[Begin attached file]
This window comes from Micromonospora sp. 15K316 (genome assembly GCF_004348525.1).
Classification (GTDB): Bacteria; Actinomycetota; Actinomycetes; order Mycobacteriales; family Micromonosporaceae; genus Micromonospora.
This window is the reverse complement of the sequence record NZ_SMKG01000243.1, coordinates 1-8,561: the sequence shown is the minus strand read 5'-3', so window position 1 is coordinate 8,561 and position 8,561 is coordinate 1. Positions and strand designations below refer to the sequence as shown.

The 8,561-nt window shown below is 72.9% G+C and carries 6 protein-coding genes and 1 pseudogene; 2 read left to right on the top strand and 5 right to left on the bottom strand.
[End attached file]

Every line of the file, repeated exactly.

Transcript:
This window comes from Micromonospora sp. 15K316 (genome assembly GCF_004348525.1).
Classification (GTDB): Bacteria; Actinomycetota; Actinomycetes; order Mycobacteriales; family Micromonosporaceae; genus Micromonospora.
This window is the reverse complement of the sequence record NZ_SMKG01000243.1, coordinates 1-8,561: the sequence shown is the minus strand read 5'-3', so window position 1 is coordinate 8,561 and position 8,561 is coordinate 1. Positions and strand designations below refer to the sequence as shown.

The 8,561-nt window shown below is 72.9% G+C and carries 6 protein-coding genes and 1 pseudogene; 2 read left to right on the top strand and 5 right to left on the bottom strand.